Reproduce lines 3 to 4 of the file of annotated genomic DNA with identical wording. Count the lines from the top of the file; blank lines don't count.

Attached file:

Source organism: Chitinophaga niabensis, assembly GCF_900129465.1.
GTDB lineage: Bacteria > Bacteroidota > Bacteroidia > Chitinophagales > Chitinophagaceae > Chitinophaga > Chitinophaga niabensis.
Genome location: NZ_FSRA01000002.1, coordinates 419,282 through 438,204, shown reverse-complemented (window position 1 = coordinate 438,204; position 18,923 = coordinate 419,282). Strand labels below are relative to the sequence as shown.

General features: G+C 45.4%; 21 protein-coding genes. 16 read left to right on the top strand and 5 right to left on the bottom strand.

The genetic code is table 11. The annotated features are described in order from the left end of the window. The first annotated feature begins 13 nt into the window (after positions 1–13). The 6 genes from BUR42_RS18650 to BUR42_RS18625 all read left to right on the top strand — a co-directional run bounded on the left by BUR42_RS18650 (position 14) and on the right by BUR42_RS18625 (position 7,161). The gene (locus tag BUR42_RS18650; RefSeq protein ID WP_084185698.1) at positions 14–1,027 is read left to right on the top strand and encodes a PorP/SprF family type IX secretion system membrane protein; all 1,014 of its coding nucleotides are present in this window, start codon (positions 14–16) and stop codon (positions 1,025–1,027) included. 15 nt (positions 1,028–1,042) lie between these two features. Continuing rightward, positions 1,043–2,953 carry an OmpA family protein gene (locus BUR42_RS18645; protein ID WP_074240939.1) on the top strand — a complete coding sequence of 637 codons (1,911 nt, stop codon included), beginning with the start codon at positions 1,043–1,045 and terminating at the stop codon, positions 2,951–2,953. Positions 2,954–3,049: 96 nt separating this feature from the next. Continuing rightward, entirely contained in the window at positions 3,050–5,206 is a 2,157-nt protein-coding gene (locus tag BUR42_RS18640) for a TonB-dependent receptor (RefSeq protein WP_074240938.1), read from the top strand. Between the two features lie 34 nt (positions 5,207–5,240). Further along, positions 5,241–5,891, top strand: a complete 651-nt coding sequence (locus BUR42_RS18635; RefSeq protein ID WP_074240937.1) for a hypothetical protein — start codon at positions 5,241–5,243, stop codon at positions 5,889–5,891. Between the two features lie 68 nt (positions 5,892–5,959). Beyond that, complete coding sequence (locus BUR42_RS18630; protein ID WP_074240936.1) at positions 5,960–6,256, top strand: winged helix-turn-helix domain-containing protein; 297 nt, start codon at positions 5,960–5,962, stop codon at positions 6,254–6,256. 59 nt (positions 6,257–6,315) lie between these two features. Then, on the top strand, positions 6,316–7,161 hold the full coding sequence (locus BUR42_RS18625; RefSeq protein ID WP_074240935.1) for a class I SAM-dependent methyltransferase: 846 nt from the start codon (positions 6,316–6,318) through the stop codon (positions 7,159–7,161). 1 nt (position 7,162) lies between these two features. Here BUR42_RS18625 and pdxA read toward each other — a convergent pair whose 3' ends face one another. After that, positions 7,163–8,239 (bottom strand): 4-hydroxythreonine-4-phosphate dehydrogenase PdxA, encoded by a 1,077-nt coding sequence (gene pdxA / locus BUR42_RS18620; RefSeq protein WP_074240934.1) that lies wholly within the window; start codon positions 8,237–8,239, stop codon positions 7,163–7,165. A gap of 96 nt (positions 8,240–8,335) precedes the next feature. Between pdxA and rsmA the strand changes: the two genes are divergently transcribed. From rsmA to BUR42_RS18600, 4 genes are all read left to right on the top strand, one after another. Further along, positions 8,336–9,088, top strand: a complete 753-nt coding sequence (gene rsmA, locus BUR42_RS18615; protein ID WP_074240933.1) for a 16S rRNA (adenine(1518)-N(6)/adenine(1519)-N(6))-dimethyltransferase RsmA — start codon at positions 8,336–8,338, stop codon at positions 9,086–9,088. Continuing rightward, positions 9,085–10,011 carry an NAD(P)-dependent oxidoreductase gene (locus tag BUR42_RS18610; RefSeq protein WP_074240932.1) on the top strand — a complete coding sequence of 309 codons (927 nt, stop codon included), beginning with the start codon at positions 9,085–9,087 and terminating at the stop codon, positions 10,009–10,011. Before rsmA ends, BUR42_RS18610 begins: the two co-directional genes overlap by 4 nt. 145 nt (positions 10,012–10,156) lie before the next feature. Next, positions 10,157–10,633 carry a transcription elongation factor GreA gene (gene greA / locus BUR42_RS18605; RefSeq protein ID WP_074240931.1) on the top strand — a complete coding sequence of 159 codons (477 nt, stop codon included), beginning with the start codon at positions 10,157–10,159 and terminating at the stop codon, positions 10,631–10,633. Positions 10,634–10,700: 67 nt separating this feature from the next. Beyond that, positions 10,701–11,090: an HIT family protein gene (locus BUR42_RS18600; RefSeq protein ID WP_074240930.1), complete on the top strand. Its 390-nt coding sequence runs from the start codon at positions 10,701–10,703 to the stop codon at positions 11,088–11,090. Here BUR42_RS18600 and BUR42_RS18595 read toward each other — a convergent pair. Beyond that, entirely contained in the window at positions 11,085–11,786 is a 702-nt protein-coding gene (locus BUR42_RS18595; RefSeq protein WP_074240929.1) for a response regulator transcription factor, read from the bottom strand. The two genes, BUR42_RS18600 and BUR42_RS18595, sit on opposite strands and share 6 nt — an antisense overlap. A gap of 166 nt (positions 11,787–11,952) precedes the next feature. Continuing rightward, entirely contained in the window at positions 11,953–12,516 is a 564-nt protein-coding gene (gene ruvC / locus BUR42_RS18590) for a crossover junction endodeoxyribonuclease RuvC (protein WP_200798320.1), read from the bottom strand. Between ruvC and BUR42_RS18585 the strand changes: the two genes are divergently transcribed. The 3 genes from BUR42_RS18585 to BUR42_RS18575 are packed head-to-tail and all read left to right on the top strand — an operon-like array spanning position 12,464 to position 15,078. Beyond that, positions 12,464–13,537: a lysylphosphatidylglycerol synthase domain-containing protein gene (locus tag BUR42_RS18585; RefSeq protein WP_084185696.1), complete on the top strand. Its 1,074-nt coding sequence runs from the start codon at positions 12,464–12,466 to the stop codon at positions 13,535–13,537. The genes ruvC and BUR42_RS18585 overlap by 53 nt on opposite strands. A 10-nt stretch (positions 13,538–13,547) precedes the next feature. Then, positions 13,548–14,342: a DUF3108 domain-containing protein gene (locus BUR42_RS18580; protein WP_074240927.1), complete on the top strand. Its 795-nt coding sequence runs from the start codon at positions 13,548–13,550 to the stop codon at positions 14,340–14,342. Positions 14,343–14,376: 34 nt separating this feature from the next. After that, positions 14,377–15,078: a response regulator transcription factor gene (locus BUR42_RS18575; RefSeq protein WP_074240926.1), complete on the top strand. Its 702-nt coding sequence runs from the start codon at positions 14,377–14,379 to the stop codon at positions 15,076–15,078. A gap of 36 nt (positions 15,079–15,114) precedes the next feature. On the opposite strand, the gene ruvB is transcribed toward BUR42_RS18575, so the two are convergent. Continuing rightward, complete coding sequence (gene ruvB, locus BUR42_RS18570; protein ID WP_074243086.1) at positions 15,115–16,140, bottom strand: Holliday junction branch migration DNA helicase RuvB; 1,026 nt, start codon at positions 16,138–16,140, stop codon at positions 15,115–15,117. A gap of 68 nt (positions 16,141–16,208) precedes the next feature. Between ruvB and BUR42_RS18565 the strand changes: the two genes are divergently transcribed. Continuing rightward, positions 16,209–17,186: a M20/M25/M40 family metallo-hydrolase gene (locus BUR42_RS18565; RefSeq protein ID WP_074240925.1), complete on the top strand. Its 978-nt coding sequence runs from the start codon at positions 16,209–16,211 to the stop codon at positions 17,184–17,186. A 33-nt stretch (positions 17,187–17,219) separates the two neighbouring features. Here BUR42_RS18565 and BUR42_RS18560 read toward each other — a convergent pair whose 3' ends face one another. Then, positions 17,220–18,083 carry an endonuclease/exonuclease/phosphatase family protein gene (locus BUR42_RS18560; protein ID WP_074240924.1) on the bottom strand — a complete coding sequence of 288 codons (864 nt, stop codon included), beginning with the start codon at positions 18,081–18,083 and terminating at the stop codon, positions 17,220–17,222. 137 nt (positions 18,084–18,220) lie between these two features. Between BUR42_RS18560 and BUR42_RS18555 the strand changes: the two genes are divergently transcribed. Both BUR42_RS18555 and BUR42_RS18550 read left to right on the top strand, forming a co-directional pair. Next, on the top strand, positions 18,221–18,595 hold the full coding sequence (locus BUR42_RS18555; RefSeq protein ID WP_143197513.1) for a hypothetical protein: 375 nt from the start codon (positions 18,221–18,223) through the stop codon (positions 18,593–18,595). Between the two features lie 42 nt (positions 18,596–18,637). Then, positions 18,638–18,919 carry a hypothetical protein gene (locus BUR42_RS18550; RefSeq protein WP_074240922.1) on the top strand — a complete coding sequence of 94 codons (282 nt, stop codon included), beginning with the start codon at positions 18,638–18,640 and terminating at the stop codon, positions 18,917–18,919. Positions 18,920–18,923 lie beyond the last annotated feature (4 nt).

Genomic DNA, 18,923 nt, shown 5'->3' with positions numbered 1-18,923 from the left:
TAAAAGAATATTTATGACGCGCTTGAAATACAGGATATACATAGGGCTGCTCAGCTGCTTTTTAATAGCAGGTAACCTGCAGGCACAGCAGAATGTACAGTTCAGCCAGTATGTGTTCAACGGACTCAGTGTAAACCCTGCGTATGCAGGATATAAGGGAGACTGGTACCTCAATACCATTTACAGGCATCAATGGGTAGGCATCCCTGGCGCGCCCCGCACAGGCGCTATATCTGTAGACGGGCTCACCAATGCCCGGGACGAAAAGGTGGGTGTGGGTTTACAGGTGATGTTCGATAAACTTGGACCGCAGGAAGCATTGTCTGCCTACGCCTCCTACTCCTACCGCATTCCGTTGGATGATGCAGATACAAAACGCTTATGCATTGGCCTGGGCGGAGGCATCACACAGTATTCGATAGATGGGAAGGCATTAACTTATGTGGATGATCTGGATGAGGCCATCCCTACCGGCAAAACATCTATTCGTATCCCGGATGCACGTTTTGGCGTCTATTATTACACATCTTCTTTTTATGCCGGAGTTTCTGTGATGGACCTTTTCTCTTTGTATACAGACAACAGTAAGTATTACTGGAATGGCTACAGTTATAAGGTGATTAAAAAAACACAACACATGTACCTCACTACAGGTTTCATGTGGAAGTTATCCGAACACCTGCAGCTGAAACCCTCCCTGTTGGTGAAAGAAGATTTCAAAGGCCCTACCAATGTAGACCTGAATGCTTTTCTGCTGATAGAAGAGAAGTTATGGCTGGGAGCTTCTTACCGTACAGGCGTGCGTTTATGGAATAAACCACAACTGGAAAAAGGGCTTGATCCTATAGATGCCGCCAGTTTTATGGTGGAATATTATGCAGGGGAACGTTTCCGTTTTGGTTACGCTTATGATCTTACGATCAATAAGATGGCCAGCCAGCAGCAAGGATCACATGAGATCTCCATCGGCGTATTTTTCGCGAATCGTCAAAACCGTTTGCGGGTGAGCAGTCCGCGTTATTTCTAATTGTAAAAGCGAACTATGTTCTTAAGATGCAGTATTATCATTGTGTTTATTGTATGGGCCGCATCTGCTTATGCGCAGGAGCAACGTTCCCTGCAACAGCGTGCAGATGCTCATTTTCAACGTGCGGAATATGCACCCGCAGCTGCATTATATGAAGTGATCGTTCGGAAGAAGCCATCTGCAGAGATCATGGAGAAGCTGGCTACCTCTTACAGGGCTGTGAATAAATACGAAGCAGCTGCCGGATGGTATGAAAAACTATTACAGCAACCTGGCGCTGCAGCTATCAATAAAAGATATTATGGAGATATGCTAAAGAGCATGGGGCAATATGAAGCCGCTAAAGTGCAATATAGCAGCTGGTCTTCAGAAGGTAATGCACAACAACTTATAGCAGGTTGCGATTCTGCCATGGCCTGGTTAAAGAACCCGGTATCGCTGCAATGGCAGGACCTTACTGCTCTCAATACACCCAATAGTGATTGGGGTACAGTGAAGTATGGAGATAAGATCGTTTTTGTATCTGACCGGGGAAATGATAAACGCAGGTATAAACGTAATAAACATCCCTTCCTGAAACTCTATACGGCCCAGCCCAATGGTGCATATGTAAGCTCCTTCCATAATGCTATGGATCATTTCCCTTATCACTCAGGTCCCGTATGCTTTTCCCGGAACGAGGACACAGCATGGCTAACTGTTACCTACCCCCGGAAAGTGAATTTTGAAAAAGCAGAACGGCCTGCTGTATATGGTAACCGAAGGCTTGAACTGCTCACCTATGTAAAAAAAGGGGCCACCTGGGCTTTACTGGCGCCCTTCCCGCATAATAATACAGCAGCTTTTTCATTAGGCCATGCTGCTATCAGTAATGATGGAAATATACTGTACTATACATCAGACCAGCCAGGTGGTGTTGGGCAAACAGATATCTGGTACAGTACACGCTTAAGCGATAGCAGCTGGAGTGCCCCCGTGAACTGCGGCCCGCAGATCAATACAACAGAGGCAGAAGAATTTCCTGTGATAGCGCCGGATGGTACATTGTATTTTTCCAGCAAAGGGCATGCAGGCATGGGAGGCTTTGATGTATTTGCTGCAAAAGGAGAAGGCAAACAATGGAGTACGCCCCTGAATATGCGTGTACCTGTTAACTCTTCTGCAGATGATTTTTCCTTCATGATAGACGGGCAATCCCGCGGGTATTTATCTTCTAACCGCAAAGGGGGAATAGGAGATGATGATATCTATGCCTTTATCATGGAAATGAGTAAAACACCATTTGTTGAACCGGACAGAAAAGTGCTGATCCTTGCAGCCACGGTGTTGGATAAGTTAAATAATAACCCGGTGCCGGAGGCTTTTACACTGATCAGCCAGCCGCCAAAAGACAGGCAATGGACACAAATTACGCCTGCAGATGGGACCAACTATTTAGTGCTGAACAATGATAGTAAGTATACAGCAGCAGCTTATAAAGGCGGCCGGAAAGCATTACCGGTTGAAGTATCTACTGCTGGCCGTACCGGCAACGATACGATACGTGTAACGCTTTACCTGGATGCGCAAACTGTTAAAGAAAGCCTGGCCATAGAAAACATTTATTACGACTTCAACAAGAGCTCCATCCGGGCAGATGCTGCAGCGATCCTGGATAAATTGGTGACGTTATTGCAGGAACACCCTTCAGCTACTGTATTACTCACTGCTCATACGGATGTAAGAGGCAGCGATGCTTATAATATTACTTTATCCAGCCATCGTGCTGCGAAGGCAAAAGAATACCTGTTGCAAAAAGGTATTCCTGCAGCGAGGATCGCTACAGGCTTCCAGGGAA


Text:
Genome location: NZ_FSRA01000002.1, coordinates 419,282 through 438,204, shown reverse-complemented (window position 1 = coordinate 438,204; position 18,923 = coordinate 419,282). Strand labels below are relative to the sequence as shown.

General features: G+C 45.4%; 21 protein-coding genes. 16 read left to right on the top strand and 5 right to left on the bottom strand.